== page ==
The draft guidance means that both innovative drugs can be recommended as options for people with hormone receptor (HR) positive, human epidermal growth factor receptor 2 (HER2) negative locally advanced or secondary breast cancer.
One breast cancer charity is describing the decision as "life-changing" and "long-awaited".
Around 8,000 women in England could be eligible for treatment with either of the 2 drugs.
There are around 45,000 new cases of breast cancer in the country each year.
Palbociclib is made by Pfizer and is also known by the brand name Ibrance. Ribociclib is manufactured by Novartis and is known by its brand name Kisqali.
According to NICE, both drugs can stall the growth of the cancer for an extra 10 months on average. Despite uncertainties about how long they can extend overall survival, it concluded that some improvements were likely.
In February this year, NICE announced it would not be recommending palbociclib because the high costs outweighed its clinical effectiveness.
Professor Carole Longson, director of the centre for health technology evaluation at NICE, says in a statement: "We are pleased therefore that the companies have been able to agree reductions to the price of palbociclib and ribociclib to allow them to be made routinely available."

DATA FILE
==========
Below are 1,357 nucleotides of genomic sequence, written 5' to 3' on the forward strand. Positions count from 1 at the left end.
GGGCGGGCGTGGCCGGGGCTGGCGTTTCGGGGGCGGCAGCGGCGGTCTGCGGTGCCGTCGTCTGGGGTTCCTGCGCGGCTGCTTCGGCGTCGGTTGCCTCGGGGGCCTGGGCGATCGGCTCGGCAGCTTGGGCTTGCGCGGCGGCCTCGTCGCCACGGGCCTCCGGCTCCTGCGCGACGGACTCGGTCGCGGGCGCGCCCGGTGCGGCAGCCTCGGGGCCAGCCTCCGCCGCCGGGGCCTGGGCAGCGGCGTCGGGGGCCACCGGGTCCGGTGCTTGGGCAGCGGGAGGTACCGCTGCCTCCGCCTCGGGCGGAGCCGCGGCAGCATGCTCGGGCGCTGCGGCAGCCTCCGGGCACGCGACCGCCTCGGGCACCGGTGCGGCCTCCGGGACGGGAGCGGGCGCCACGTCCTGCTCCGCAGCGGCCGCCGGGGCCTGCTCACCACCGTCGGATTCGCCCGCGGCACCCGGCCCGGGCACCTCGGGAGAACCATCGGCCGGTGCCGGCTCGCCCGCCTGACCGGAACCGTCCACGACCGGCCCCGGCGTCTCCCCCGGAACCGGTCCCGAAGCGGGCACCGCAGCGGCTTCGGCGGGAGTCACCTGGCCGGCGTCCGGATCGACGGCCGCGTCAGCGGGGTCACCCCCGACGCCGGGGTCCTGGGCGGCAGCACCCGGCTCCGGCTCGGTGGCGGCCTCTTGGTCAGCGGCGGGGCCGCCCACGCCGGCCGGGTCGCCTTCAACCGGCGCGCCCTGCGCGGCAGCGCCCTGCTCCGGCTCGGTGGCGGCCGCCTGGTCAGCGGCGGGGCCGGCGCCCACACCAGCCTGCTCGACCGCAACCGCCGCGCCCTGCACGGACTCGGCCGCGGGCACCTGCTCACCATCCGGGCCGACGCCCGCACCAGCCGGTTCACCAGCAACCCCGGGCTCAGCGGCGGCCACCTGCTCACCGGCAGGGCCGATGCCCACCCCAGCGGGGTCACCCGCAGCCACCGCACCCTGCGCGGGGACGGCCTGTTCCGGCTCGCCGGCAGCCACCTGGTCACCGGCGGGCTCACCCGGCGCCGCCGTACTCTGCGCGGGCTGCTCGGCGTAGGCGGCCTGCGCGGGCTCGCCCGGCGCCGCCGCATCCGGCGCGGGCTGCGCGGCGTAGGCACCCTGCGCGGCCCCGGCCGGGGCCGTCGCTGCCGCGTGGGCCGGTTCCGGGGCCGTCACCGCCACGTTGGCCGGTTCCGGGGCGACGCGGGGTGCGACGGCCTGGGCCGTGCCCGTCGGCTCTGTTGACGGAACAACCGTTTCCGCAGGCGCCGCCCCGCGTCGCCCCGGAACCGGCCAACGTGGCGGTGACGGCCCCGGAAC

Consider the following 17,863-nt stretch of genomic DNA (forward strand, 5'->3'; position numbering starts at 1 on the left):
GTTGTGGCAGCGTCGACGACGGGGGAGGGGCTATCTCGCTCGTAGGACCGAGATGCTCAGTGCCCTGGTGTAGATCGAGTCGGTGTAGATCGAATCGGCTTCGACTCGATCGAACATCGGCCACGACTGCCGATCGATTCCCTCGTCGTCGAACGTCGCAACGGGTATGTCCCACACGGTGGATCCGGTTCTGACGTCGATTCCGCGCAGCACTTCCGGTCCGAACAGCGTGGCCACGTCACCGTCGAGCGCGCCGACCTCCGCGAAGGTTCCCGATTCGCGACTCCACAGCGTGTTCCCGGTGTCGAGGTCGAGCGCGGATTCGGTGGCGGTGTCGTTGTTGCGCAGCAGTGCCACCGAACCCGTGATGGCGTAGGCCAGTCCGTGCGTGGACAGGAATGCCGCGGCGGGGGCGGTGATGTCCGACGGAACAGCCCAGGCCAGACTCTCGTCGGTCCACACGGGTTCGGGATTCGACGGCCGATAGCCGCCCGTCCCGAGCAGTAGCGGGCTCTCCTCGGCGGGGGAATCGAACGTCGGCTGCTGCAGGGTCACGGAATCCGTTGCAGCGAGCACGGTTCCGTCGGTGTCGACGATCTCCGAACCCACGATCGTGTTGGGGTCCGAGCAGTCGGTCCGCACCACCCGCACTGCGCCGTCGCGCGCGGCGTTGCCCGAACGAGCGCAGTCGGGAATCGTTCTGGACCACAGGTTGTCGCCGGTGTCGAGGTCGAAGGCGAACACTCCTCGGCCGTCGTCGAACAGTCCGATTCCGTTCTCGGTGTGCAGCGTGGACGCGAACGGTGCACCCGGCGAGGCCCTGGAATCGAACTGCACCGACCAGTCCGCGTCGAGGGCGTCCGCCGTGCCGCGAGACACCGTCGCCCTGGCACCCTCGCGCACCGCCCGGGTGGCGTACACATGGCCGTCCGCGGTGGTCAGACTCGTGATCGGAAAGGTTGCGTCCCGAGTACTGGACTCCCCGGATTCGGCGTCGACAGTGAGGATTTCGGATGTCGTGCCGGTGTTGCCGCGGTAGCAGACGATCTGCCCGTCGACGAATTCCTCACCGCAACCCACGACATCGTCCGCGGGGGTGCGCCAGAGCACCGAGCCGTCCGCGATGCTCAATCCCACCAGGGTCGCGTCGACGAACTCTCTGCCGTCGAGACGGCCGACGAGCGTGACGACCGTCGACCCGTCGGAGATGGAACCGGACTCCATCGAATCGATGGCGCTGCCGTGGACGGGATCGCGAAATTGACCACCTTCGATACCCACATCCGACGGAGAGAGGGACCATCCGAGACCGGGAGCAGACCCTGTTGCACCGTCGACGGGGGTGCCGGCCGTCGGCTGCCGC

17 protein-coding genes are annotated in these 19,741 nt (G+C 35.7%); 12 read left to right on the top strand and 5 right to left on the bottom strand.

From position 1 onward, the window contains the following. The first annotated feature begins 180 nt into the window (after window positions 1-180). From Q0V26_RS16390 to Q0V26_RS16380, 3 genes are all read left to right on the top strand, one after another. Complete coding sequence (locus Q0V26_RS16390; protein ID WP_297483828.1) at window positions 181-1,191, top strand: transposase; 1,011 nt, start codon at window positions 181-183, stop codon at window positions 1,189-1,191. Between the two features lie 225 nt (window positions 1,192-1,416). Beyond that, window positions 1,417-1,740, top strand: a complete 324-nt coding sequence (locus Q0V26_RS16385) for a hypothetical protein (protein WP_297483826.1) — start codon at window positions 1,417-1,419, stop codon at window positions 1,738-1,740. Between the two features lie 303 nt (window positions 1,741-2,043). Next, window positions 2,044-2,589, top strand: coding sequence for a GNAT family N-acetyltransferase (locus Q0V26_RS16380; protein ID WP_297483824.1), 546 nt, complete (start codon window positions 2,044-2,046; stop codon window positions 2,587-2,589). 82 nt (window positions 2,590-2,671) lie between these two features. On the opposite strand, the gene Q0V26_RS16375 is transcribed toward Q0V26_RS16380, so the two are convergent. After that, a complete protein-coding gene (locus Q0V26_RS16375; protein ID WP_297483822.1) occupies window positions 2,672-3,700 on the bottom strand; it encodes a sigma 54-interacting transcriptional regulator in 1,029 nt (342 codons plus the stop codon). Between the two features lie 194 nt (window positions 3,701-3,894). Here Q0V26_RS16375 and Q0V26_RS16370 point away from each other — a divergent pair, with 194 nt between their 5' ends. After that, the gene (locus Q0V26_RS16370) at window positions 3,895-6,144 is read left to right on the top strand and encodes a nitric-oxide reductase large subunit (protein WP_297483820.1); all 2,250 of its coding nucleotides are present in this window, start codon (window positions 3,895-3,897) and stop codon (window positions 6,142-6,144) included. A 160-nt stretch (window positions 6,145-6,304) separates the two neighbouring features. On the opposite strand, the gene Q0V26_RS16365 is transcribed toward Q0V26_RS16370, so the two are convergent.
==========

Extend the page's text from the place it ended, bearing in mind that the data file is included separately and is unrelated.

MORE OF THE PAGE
Details of the discounts are confidential. The list price of a cycle of treatment with palbociclib is £2,950 for 21 capsules. This is the same price for a cycle of treatment with 63 tablets of ribociclib.
Both drugs are given once-daily with an aromatase inhibitor. Aromatase inhibitors reduce levels of the hormone oestrogen, blocking its ability to fuel some breast cancers.
Palbociclib and ribociclib are the first of a new type of drug that slows the progression of cancer by inhibiting 2 proteins called CDK 4 and 6.
Giving patients extra time
Breast Cancer Now says today's decision will give thousands of women extra time before their condition gets worse. Chief executive Baroness Delyth Morgan says: "This is a life-changing and long-awaited step forward in treatment for many patients with metastatic breast cancer, potentially offering thousands of women the closest thing they would have to a cure in their lifetime."
Samia al Qadhi, chief executive of Breast Cancer Care, comments: "These 2 exciting treatments, when combined with other drugs, offers the precision to target certain types of incurable breast cancer and we've seen it put the brakes on its growth for as long as 2 years.
"This could mean being there to see your child start school or celebrating next Christmas with loved ones and allows people to carry on living their daily lives with few side-effects."
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